The third chapter in Abstracting Craft on “Tools” has definitions of technology and tool suited for discussing software and computers as craft tools. Some of the key terms he covers are:
Tool, Technology, Instrument, Probe, Mechanism, Machine, Engine, Power, Technique, Medium, and Artifact
“A tool is a moving entity whose use is initiated and actively guided by a human being, for whom it acts as an extension, toward a specific purpose.” (p. 68, McCullough).
The difference between a tool and a technology is the active human guidance. A tool extends a human, whether allowing to apply power or extending their intellectual reach. A technology automates something – it replaces humans or manages them. A tool needs technique or skill, a technology can be deployed by a humanl, but doesn’t need skill to use.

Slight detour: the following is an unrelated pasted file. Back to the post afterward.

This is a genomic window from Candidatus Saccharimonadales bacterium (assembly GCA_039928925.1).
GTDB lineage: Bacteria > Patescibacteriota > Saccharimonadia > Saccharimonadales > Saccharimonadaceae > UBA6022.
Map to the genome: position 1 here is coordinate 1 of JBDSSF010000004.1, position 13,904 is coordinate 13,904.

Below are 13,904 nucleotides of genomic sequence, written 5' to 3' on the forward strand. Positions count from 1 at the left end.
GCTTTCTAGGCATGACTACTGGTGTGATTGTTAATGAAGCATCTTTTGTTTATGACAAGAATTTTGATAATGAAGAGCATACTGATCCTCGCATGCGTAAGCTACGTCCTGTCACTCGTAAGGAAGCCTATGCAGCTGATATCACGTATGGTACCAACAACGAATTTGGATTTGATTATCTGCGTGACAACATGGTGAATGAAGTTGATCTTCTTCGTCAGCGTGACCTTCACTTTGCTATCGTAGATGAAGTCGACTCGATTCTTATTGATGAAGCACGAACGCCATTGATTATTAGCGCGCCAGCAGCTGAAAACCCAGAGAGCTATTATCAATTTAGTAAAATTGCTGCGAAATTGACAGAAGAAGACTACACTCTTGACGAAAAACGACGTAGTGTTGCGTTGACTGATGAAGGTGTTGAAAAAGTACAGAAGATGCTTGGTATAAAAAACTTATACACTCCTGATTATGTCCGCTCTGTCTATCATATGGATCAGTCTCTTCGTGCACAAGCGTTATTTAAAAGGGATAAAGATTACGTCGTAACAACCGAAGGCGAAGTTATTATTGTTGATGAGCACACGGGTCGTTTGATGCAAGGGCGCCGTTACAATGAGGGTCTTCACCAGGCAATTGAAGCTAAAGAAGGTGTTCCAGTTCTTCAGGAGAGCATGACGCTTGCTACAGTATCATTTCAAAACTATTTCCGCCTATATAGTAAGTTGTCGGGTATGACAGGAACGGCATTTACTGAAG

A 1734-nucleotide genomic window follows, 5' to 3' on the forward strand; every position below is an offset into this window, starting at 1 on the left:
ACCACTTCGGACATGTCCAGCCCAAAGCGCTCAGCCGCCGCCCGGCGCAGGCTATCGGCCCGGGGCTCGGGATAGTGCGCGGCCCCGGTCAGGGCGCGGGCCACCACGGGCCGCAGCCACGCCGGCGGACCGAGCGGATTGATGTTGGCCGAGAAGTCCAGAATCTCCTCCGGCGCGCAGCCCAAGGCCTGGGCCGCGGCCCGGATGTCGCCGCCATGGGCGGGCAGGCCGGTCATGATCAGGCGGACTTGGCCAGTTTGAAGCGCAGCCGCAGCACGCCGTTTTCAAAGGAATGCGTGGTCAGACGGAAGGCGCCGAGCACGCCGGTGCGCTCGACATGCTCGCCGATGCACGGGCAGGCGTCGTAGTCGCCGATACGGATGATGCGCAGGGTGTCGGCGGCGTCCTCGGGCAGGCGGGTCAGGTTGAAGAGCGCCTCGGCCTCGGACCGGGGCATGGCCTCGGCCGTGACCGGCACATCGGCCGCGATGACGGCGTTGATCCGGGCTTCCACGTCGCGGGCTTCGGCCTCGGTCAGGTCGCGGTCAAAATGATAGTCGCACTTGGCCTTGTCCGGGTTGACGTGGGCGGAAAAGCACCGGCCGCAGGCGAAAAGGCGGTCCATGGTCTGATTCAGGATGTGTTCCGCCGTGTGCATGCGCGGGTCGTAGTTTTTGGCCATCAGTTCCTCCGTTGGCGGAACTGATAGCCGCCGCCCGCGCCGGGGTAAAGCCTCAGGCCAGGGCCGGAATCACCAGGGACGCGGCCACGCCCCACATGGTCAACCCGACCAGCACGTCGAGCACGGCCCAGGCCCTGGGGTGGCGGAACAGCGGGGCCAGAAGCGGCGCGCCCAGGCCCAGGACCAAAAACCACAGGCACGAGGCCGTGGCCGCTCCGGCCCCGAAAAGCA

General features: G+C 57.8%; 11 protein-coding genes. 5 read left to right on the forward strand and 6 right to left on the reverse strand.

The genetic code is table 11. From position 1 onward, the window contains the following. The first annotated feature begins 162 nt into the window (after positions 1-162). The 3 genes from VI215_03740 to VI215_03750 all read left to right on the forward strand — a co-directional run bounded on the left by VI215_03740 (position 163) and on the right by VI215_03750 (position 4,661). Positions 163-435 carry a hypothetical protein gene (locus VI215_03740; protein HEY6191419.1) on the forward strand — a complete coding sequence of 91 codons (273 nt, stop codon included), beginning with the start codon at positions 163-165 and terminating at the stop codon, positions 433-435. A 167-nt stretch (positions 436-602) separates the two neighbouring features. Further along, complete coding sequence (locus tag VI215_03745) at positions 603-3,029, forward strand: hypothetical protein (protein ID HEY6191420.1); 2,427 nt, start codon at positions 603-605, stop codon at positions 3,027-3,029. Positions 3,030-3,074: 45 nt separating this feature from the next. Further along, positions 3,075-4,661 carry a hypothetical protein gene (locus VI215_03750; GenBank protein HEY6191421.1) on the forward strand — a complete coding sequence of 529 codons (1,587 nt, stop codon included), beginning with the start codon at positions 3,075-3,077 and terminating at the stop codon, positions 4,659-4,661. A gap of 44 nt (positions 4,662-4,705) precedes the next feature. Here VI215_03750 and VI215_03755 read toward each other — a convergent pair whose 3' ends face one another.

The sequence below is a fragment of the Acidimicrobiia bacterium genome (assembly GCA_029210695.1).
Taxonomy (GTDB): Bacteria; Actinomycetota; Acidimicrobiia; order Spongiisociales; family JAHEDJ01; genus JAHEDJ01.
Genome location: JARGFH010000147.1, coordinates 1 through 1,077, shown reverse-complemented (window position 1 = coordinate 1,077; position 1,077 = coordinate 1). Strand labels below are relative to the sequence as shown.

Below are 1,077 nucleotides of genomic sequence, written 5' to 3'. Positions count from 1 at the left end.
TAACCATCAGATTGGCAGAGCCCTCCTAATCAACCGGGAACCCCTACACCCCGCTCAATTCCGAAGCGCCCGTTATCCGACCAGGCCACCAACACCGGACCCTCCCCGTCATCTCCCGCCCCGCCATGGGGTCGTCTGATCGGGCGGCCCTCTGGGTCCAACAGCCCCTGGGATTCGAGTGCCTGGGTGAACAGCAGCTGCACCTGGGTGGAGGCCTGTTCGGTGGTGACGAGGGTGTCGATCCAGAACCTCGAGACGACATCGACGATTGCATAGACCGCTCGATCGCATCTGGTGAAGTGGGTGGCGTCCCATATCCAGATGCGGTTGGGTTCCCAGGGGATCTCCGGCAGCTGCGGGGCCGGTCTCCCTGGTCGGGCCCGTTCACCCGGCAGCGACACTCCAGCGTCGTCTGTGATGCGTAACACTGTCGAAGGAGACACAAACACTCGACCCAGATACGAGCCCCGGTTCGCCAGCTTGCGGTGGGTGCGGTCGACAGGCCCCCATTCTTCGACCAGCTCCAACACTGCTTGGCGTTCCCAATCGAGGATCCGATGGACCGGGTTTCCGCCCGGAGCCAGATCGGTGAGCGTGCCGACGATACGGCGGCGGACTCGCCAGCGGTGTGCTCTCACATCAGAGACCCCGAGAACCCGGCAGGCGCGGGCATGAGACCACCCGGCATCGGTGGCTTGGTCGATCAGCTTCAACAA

An instrument provides symbollict information about the physical world. While a tool is both probe and power, an instrument typically measures the world – it probes the world and returns information, usually in a symbollic form.
A mechansism has moving parts. A machine is the incarnation of technology – it is the automatic doer. An engine provides power.
We can distinguish tools powered by humans from those powered by engines.
The medium is what tools operate on – a medium constrains and provides possibilities for expression. It is the matter that is formed.
Artifacts are the results of craft. They are the works created by humans out of a medium. They are matter in form.
Is there a medium in digital artistry? Can nothing be formed?